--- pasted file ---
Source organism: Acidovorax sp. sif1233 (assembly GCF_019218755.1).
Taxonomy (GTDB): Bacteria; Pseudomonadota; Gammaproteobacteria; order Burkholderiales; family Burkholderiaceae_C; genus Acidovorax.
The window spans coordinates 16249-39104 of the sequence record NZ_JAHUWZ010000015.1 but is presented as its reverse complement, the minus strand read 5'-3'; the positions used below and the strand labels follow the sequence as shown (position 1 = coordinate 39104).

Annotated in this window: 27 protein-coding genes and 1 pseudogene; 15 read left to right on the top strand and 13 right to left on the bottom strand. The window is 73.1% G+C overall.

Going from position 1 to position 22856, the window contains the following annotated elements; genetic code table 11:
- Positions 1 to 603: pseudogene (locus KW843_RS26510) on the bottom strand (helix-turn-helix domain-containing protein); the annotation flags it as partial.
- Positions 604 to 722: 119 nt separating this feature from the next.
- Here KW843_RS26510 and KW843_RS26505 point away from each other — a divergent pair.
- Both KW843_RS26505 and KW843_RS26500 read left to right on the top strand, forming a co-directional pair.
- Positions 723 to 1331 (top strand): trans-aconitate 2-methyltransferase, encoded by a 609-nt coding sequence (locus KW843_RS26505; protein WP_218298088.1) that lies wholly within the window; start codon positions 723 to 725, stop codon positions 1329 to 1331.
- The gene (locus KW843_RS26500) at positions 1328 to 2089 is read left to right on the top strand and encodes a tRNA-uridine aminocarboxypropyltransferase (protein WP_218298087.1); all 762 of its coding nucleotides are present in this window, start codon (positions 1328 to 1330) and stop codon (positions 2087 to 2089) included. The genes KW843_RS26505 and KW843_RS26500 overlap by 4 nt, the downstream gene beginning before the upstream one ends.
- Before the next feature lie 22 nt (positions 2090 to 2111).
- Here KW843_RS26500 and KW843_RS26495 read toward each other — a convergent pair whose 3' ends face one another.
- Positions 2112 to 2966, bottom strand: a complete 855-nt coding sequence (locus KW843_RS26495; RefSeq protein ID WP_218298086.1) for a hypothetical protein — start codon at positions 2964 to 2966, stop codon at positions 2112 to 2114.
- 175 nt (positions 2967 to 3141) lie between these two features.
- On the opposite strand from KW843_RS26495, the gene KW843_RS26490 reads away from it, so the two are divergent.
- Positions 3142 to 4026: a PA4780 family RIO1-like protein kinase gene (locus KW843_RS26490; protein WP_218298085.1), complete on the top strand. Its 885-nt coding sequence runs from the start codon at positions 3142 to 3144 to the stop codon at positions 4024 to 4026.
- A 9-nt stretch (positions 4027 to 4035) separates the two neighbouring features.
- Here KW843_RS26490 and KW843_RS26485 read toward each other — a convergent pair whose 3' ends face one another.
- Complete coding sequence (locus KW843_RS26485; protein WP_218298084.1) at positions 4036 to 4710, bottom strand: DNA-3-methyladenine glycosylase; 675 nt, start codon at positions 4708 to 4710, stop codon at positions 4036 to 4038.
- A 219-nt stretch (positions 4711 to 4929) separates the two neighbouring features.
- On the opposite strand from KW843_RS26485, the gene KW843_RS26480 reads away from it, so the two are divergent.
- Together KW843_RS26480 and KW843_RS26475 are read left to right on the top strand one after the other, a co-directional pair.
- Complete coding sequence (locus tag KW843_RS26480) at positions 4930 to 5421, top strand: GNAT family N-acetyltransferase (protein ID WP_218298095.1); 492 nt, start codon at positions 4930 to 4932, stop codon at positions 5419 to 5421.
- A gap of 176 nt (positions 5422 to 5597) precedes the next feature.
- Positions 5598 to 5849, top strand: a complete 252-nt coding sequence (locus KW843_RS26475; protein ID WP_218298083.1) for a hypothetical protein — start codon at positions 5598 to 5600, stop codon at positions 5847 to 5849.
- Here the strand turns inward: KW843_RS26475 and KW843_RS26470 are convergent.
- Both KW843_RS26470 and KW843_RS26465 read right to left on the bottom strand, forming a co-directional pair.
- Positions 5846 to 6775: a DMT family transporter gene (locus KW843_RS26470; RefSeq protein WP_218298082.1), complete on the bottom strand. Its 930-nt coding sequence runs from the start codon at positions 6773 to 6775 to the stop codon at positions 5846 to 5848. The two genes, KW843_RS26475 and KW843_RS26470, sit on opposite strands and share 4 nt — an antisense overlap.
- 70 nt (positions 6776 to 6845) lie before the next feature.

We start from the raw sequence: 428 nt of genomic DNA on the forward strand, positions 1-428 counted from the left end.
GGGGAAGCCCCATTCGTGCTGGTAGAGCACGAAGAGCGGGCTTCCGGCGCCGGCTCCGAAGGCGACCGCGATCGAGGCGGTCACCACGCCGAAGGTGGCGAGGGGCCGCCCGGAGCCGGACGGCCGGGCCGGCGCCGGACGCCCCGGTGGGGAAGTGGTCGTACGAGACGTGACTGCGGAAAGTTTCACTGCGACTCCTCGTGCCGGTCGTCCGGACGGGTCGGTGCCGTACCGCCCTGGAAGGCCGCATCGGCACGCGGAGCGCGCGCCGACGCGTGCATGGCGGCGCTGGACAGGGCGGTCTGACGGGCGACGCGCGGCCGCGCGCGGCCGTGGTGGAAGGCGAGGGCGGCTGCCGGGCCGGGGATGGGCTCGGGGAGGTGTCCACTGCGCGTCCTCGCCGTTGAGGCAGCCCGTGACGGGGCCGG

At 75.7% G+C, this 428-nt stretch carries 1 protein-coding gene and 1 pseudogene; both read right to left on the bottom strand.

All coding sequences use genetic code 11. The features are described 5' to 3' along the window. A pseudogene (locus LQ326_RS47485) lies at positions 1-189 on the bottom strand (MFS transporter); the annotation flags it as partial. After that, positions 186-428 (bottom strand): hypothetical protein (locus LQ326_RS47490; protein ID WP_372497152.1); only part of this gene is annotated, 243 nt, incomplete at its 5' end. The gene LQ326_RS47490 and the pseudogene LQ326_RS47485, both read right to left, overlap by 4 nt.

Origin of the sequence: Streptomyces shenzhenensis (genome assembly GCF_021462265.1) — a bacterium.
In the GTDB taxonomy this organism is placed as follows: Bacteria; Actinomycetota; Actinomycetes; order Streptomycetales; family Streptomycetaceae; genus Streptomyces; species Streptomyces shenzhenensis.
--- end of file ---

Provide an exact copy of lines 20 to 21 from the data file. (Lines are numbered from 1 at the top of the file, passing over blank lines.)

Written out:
- Complete coding sequence (locus KW843_RS26485; protein WP_218298084.1) at positions 4036 to 4710, bottom strand: DNA-3-methyladenine glycosylase; 675 nt, start codon at positions 4708 to 4710, stop codon at positions 4036 to 4038.
- A 219-nt stretch (positions 4711 to 4929) separates the two neighbouring features.